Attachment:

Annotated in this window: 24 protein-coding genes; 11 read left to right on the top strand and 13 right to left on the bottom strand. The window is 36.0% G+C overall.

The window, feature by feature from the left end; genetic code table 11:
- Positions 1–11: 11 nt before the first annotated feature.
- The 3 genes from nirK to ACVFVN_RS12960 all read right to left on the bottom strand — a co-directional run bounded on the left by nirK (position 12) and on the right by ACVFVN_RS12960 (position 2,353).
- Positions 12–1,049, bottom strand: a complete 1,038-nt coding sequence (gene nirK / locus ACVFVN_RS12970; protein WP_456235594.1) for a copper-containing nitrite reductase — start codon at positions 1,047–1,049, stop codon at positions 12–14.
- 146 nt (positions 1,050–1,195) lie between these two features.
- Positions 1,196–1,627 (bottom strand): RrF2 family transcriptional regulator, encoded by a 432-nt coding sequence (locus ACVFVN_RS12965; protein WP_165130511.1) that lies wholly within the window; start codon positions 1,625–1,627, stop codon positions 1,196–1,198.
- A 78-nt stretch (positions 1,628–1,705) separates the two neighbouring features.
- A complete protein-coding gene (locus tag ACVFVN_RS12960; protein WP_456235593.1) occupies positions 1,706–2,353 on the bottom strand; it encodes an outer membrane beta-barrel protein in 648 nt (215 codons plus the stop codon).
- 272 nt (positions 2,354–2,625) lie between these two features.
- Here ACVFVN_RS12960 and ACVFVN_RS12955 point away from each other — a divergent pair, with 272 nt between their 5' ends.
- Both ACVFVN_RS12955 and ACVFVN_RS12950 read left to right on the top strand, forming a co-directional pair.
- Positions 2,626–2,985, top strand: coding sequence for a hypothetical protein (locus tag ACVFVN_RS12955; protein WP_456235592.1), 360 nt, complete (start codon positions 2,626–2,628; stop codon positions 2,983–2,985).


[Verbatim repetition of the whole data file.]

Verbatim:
Annotated in this window: 24 protein-coding genes; 11 read left to right on the top strand and 13 right to left on the bottom strand. The window is 36.0% G+C overall.

The window, feature by feature from the left end; genetic code table 11:
- Positions 1–11: 11 nt before the first annotated feature.
- The 3 genes from nirK to ACVFVN_RS12960 all read right to left on the bottom strand — a co-directional run bounded on the left by nirK (position 12) and on the right by ACVFVN_RS12960 (position 2,353).
- Positions 12–1,049, bottom strand: a complete 1,038-nt coding sequence (gene nirK / locus ACVFVN_RS12970; protein WP_456235594.1) for a copper-containing nitrite reductase — start codon at positions 1,047–1,049, stop codon at positions 12–14.
- 146 nt (positions 1,050–1,195) lie between these two features.
- Positions 1,196–1,627 (bottom strand): RrF2 family transcriptional regulator, encoded by a 432-nt coding sequence (locus ACVFVN_RS12965; protein WP_165130511.1) that lies wholly within the window; start codon positions 1,625–1,627, stop codon positions 1,196–1,198.
- A 78-nt stretch (positions 1,628–1,705) separates the two neighbouring features.
- A complete protein-coding gene (locus tag ACVFVN_RS12960; protein WP_456235593.1) occupies positions 1,706–2,353 on the bottom strand; it encodes an outer membrane beta-barrel protein in 648 nt (215 codons plus the stop codon).
- 272 nt (positions 2,354–2,625) lie between these two features.
- Here ACVFVN_RS12960 and ACVFVN_RS12955 point away from each other — a divergent pair, with 272 nt between their 5' ends.
- Both ACVFVN_RS12955 and ACVFVN_RS12950 read left to right on the top strand, forming a co-directional pair.
- Positions 2,626–2,985, top strand: coding sequence for a hypothetical protein (locus tag ACVFVN_RS12955; protein WP_456235592.1), 360 nt, complete (start codon positions 2,626–2,628; stop codon positions 2,983–2,985).